Medical and/or recreational cannabis is now legal in 29 states and Washington, DC. With a reported 85 percent voting positively, Americans are in favor of legal access to medical marijuana. What conditions can medical marijuana be used for? Although research is still relatively limited, here is what we do know about the health conditions alleviated by marijuana use.
Research on Medical Marijuana
Most recently, an August 2018 study conducted at the University of New Mexico found that cannabis provided relief for various chronic health conditions, including insomnia, anxiety, depression, and pain, with few unpleasant side effects. Researchers created an app called Releaf through which more than 100,000 registered users could chart and track how cannabis consumption affected their medical conditions.
The research, which was published in Frontiers in Pharmacology, found that for the 27 conditions studied, users reported average symptom reduction of 2.8 to 4.6 points on a 10-point scale. For example, a person with chronic pain at a nine might report pain reduced to a five after consuming medical cannabis. What’s more, 94 percent of users reported that marijuana had a positive effect on their symptoms.
Although the studies below are promising, many are also quite small. These positive results will be corroborated with additional research and large-scale clinical trials, particularly as ever more states legalize medical cannabis.
AIDS and HIV
A 2007 study published in Neurology found that smoking marijuana daily reduced the chronic neuropathic pain associated with HIV and AIDS. More than half the patients studied (52 percent) reported pain reduction of more than 30 percent after using cannabis compared to just 24 percent of patients in the placebo group. These results are comparable to those achieved with oral medications for neuropathy prescribed to this population.
Another study, this one published the same year in the Journal of Acquired Immune Deficiency Syndrome, found that smoking marijuana improved sleep, appetite and mood for HIV-positive study participants. What’s more, the researchers found no evidence of cognitive impairment among the study group prescribed cannabis.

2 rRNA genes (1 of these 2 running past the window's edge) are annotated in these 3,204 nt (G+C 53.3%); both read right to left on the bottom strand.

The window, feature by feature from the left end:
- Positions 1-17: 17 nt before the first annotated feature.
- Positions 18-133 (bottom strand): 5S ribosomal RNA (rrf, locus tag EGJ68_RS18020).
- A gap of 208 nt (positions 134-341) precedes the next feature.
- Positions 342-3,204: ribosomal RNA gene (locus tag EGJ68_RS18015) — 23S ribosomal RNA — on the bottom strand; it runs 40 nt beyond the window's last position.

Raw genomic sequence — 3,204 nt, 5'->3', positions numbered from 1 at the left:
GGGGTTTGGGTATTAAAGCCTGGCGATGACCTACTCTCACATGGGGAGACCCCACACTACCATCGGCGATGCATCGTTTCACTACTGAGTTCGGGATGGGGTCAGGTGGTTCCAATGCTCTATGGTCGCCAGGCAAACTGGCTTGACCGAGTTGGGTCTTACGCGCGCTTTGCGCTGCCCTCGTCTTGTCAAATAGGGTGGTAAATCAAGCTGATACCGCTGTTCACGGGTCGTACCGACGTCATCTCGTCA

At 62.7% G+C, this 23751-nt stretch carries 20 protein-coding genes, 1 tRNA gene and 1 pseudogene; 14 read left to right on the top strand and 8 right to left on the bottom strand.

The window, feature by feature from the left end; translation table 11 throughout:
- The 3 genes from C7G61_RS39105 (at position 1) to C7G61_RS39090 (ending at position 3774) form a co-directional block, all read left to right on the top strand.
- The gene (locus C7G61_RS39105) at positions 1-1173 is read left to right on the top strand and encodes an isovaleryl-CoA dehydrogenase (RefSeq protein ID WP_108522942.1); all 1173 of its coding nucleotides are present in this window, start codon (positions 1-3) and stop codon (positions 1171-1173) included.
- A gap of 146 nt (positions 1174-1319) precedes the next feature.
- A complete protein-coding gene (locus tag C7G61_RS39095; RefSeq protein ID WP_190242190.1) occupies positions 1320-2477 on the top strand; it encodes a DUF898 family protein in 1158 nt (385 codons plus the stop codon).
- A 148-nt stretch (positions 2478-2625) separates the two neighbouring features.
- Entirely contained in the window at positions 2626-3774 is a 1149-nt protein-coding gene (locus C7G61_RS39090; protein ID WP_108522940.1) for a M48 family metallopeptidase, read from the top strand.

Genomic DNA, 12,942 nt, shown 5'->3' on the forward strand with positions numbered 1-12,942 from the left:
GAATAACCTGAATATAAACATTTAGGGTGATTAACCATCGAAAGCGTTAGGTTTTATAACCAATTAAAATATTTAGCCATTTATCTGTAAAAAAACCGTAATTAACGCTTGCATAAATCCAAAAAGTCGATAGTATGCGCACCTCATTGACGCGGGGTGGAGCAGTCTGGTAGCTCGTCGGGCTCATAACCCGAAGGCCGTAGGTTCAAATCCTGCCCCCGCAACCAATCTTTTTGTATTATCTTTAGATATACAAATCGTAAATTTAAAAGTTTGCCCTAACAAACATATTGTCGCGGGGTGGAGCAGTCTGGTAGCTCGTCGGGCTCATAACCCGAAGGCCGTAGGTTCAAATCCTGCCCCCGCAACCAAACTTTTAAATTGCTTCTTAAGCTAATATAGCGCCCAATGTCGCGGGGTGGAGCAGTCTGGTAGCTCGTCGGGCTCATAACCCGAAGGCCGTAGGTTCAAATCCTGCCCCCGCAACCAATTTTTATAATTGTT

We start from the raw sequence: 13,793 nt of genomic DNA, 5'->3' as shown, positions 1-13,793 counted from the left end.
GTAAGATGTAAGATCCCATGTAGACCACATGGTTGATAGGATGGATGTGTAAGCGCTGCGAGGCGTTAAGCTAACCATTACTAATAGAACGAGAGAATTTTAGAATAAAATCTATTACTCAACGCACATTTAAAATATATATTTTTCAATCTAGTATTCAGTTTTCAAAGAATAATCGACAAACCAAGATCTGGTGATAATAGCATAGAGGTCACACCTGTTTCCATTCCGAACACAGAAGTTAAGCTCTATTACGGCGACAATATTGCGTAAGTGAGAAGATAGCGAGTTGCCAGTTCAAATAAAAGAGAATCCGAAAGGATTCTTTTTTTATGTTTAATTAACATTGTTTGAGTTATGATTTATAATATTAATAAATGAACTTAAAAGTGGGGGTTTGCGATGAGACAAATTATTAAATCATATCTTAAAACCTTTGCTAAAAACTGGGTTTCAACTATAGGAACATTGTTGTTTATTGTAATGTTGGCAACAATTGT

Weight loss can be an issue for individuals who have Alzheimer’s disease. Cannabis has been found to improve appetite and reduce agitation, another common symptom of dementia, among these individuals. Research to this effect was published in a 2016 study in the Journal of Alzheimer’s Disease. What’s more, research published in Molecular Pharmaceutics in 2006 found that the chemical compounds in cannabis may slow the development of protein deposits in the brain that contributes to Alzheimer’s disease. This was corroborated by a 2014 study published in the Journal of Alzheimer’s Disease, which specifically looked at the effects of THC on these proteins.
The chronic pain and inflammation associated with arthritis can be physically debilitating. Several studies have indicated a link between medical cannabis and pain reduction for those who have arthritis and other chronic pain syndromes. Research published in the journal Rheumatology found that cannabis had a significant positive impact on sleep quality as well as pain at movement and at rest for the study group of patients with rheumatoid arthritis. The Journal of Neuroimmunology also found that cannabinoids interact with the body’s immune system, which may indicate the potential for the treatment of inflammatory diseases such as autoimmune syndromes.
Several animal studies have examined the impact of cannabinoids on cancer cells and found that marijuana consumption may kill these cells and/or slow their growth. As reported in the journal Molecular Cancer Therapeutics, rodent studies show that CBD inhibits the growth of certain types of brain tumors. It may also increase the impact of radiation on the destruction of cancer cells.
Medical cannabis also has a documented ability to ease unpleasant chemotherapy side effects such as nausea and loss of appetite. The National Cancer Institute reports that CBD can lower anxiety and reduce pain and inflammations experienced by cancer patients, without the intoxicating effects associated with THC. In fact, two CBD varieties (nabilone and dronabinol) are FDA-approved to treat nausea caused by cancer treatment.
Chronic Pain Relief
Cannabis has been used as a pain relief mechanism for centuries, and both animal and human research backs its effectiveness for treating chronic pain. A 1999 publication from the National Academy of Science, Marijuana and Medicine: Accessing the Science Base, reported that cannabis produces a “substantial analgesic effect.”
In a 2018 post on the Harvard Medical School blog, Dr. Peter Grinspoon noted that chronic pain relief is the most common reason for patients to use medical cannabis. He indicated that it is especially effective for nerve pain that is challenging to treat through other means, and touts its muscle relaxant properties and potential uses to treat endometriosis, cystitis and fibromyalgia.
Medical marijuana can make life more bearable for those who suffer from extreme stomach pain associated with Crohn’s disease. A pilot study published by the journal Digestion in 2012 also demonstrated that individuals with Crohn’s and ulcerative colitis who used cannabis for three months gained more weight and had fewer episodes of diarrhea than their counterparts.